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Your Kids Can Do It: Preparing Your Loved Ones for Emergencies

Your Kids Can Do It: Preparing Your Loved Ones for Emergencies

Emergency preparation is my passion, and it’s how I spend a lot of my “free” time. Why? Because practice helps build the skills and muscle memory that’s necessary in the event of a daily disruption or a natural disaster. And it’s an ongoing practice: Despite decades of experience as a medical officer in the Air Force Reserve, you’ll still find me spending parts of my weekends teaching at CERT refresher trainings, observing disaster exercises hosted by local emergency planners and the Red Cross, or taking FEMA courses of interest.
Preparing Your Child For Hurricanes

Preparing Your Child For Hurricanes

If you live in an area that is prone to tropical storms, you are likely all too familiar with the risks and challenges that come with Hurricane Season. Hurricanes are at risk of hitting for 5 months from June through November, the longest of all the natural disaster seasons. The fact these storms originate days before ever making landfall, that they can vary considerably in their size, intensity, and longevity, and that they often are followed by flooding, all increase the risk of anxiety and stress in children.
3 Reasons it’s Important to Prepare Your Child for Disasters Before They Happen

3 Reasons it’s Important to Prepare Your Child for Disasters Before They Happen

As someone who has spent decades immersed in the practice and teaching of disaster preparation, I always hoped this knowledge and skills were something that I would pass on to my children. Fast forward to today, and my four-year-old daughter is a bonafide disaster-preparation enthusiast who loves to share her knowledge with friends at school (especially when she gets to demonstrate how to roll oneself up in an emergency thermal blanket like a burrito).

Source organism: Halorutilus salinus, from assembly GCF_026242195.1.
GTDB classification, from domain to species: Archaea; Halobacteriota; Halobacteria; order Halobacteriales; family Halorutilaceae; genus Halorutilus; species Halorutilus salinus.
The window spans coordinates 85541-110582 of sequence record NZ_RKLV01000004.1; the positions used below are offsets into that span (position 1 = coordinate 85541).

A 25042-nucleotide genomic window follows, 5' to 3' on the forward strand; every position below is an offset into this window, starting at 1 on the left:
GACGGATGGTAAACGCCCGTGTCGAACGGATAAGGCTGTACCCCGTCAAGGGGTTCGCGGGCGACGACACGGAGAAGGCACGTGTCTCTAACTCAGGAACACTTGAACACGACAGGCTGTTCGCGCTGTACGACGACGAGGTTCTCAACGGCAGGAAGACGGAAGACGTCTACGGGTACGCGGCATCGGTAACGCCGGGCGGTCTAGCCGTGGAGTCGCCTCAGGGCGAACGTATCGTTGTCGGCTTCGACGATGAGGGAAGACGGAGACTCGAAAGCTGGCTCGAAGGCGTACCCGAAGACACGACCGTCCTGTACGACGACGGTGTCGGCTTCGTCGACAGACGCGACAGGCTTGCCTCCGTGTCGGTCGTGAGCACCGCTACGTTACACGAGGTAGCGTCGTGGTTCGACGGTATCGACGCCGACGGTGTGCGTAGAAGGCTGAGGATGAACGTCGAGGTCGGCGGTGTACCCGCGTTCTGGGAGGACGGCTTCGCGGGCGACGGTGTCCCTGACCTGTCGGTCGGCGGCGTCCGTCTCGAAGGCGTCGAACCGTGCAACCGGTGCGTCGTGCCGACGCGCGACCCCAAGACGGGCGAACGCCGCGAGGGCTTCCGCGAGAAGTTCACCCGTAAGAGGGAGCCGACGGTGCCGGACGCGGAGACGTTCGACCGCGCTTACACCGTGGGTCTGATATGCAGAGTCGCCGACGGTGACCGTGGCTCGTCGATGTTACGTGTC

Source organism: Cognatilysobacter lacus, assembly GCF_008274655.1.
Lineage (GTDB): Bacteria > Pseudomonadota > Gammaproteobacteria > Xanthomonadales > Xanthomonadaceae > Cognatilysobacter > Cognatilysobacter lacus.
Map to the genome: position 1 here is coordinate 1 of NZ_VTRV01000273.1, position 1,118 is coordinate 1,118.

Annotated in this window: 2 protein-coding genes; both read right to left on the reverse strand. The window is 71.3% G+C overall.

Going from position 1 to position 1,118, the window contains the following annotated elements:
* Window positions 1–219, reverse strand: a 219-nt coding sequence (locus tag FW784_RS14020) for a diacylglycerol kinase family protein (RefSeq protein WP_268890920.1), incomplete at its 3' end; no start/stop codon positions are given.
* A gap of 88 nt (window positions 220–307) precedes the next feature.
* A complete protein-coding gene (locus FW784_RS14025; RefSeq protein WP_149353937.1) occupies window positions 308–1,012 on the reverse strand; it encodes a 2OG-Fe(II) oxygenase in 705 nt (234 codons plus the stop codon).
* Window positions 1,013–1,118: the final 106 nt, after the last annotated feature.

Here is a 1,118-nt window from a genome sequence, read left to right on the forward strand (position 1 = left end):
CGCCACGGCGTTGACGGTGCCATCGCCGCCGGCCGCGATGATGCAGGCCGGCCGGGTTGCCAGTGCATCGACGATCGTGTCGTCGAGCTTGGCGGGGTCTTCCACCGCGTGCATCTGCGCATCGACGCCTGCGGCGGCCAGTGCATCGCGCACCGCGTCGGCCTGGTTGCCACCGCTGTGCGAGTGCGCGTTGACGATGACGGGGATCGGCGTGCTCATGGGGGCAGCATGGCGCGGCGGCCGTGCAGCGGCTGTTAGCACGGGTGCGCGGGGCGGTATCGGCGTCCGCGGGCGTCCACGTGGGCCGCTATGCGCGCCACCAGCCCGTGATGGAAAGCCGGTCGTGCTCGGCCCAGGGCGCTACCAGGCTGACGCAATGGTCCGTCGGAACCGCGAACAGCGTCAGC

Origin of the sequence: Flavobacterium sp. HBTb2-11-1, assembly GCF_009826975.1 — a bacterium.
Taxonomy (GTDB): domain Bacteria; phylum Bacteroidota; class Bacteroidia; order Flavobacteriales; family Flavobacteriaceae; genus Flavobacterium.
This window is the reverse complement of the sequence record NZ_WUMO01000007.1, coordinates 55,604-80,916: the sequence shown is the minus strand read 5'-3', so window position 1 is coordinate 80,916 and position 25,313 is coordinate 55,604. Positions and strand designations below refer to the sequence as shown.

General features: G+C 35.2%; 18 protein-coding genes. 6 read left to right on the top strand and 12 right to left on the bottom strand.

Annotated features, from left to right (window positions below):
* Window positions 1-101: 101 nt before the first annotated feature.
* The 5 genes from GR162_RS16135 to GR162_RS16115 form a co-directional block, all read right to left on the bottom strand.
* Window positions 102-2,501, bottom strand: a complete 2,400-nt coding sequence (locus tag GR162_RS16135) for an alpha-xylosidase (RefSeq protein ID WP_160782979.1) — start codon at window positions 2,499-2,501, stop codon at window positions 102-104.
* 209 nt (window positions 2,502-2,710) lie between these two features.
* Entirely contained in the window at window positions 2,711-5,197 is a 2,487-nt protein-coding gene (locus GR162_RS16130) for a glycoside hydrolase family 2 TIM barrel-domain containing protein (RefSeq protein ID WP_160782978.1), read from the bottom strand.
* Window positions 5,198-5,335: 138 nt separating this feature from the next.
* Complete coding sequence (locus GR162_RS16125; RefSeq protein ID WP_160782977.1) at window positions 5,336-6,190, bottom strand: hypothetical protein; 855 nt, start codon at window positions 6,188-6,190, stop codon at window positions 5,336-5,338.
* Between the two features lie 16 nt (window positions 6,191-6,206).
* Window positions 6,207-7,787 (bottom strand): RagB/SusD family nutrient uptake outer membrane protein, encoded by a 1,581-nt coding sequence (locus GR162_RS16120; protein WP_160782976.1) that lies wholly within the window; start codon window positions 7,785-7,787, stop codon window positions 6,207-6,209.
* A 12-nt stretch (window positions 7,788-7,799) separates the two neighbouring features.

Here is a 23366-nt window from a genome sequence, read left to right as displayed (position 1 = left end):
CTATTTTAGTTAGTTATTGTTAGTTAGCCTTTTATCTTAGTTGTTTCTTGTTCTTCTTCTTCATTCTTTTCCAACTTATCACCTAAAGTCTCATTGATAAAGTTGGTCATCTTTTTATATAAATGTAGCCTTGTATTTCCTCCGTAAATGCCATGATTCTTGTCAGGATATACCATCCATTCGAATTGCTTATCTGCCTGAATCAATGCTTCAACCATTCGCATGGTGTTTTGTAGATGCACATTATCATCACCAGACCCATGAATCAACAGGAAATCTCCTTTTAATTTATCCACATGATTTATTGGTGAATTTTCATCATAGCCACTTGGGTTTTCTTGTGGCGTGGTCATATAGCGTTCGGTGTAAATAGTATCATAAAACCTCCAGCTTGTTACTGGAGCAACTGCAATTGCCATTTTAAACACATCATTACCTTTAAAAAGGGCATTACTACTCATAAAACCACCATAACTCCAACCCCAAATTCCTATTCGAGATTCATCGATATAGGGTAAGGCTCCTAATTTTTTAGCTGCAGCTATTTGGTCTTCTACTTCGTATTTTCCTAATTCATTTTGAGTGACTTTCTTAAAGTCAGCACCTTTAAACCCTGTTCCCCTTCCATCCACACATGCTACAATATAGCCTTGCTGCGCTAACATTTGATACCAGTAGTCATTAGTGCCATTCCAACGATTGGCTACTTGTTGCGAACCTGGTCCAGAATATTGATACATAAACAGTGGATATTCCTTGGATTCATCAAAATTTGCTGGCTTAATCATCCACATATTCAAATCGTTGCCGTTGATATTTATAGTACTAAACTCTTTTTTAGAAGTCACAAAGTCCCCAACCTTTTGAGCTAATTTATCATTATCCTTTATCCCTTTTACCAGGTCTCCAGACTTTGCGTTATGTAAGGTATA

How to Write the In Case of Emergency Letter To Your Child

How to Write the In Case of Emergency Letter To Your Child

One of the most foundational aspects of creating an effective emergency preparation plan for your family is opening up dialog. This means having open and honest conversations with your children about natural disasters before the unexpected happens. But it also means having a conversation with your child during an emergency event even if you're not physically in the same place.
The Importance Of The “Get Started Workbook” In Your Bag

The Importance Of The “Get Started Workbook” In Your Bag

You may still be wondering what makes our bag so different from other emergency bags on the market. I'll start with the most obvious: The bag itself is unique in that it lies flat, with four clear sections that make it possible to immediately recognize the items inside. Each section is stocked with kid-centric products that are bright, colorful, safe, and easy to use. 
How to Stock Comfort For Your Child’s Emergency Bag

How to Stock Comfort For Your Child’s Emergency Bag

The comfort pocket of the LadyBugOut emergency bag is designed to give children the opportunity to identify unique items that bring them comfort an important part of ensuring their psychological safety in addition to their physical safety. It’s also meant to encourage interaction and conversations about emergencies between parent and child, which brings additional comfort.
Why Teaching Your Child Resilience Is So Important For Emergency Prep

Why Teaching Your Child Resilience Is So Important For Emergency Prep

When I think of the term “resilience" as it relates to children, I often think of a rafting trip I went on a while back. At one point during the journey, the guide led us to a series of tall rocks and cliffs and asked if anyone would like to jump off. A number of adults opted in, as did a handful of children who had accompanied their parents.